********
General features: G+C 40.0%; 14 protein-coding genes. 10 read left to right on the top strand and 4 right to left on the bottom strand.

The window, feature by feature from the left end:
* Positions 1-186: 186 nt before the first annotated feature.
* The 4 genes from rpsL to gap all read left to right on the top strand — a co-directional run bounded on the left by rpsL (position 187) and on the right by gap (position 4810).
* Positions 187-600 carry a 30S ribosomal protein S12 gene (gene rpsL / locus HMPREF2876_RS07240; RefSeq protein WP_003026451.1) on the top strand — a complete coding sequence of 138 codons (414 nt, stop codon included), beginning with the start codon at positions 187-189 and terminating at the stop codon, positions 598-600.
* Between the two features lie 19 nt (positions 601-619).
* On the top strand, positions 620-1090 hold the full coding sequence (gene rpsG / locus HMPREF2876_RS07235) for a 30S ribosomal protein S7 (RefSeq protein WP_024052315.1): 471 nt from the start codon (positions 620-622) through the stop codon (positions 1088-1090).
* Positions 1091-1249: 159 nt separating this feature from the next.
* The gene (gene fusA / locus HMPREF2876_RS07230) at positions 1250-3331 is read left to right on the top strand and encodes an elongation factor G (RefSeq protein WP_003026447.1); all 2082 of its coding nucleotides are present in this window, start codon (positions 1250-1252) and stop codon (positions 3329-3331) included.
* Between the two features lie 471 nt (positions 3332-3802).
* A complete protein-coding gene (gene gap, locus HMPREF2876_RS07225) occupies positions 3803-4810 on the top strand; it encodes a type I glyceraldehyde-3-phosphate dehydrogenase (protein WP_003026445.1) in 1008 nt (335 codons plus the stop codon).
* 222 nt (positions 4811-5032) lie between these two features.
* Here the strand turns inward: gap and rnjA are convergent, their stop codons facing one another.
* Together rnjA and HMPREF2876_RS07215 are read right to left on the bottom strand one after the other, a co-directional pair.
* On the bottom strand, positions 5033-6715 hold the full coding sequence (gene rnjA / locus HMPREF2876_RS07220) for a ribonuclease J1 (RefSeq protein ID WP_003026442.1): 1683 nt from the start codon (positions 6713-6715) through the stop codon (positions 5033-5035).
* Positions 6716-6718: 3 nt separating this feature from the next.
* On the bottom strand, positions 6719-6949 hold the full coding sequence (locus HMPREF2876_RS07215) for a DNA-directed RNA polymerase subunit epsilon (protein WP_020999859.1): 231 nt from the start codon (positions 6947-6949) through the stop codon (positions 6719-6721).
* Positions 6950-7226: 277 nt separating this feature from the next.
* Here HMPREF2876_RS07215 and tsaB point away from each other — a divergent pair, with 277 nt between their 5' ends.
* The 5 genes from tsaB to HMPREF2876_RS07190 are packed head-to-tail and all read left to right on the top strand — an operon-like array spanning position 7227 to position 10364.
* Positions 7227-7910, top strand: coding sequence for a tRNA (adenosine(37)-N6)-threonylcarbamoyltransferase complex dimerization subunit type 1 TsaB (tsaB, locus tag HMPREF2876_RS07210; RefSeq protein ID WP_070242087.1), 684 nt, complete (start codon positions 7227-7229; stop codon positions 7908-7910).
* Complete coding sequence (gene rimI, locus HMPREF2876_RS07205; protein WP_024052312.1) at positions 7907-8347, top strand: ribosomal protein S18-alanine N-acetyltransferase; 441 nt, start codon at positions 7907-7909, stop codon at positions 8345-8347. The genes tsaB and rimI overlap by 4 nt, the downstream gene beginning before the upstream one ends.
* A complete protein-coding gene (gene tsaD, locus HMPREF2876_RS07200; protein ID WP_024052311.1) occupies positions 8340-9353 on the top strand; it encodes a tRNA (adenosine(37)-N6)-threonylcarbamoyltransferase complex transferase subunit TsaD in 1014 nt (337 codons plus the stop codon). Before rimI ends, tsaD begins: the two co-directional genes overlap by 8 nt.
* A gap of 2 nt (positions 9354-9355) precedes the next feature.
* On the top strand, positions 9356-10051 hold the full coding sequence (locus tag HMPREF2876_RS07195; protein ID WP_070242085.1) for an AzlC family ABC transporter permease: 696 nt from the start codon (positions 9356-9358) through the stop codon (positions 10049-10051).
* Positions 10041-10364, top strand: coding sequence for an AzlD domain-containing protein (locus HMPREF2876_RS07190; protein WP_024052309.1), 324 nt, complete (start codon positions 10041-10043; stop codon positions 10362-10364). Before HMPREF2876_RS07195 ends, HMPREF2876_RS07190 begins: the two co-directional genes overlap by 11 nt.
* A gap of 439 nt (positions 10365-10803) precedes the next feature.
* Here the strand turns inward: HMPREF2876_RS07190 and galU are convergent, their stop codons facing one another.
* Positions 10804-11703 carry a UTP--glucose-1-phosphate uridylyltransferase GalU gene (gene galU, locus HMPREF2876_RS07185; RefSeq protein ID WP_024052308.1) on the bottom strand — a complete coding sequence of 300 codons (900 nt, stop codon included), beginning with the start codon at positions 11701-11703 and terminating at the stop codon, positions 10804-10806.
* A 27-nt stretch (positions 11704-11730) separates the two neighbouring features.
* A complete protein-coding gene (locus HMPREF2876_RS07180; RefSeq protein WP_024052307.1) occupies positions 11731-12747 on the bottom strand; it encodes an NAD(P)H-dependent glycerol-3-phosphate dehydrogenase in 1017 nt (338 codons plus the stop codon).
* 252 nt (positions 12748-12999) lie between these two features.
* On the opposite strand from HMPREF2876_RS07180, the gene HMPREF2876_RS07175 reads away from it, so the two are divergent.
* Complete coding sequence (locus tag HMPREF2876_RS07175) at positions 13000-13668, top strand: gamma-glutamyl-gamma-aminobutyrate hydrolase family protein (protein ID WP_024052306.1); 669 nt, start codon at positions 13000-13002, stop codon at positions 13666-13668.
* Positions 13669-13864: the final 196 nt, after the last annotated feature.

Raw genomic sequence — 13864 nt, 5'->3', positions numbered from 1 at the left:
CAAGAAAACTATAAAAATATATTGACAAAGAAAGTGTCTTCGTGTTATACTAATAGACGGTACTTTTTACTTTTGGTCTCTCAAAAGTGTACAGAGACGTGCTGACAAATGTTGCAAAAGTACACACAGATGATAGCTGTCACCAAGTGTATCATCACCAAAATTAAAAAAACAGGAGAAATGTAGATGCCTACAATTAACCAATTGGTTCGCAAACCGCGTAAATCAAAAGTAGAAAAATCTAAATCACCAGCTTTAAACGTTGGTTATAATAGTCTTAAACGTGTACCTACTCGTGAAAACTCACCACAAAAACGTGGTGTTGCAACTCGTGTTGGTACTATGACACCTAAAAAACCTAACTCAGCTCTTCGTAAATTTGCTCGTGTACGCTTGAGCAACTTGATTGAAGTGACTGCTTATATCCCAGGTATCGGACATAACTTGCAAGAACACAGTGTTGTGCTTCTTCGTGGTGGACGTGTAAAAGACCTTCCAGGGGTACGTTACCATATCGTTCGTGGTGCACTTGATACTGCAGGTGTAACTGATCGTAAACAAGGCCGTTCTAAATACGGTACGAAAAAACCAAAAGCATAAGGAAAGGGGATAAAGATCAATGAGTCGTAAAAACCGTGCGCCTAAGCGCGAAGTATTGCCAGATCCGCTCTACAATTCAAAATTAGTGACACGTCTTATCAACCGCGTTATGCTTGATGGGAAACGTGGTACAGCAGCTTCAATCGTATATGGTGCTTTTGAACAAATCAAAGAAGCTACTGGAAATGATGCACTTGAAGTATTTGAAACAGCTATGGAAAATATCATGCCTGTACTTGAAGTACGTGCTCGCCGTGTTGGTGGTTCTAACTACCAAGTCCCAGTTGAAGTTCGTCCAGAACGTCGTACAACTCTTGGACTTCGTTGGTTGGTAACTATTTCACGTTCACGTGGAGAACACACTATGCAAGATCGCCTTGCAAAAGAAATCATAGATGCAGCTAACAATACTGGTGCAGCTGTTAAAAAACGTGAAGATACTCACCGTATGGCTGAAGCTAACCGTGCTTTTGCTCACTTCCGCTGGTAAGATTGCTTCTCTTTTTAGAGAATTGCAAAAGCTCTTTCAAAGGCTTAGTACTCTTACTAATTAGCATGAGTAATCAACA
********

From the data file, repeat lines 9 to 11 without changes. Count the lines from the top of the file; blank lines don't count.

* The gene (gene fusA / locus HMPREF2876_RS07230) at positions 1250-3331 is read left to right on the top strand and encodes an elongation factor G (RefSeq protein WP_003026447.1); all 2082 of its coding nucleotides are present in this window, start codon (positions 1250-1252) and stop codon (positions 3329-3331) included.
* Between the two features lie 471 nt (positions 3332-3802).
* A complete protein-coding gene (gene gap, locus HMPREF2876_RS07225) occupies positions 3803-4810 on the top strand; it encodes a type I glyceraldehyde-3-phosphate dehydrogenase (protein WP_003026445.1) in 1008 nt (335 codons plus the stop codon).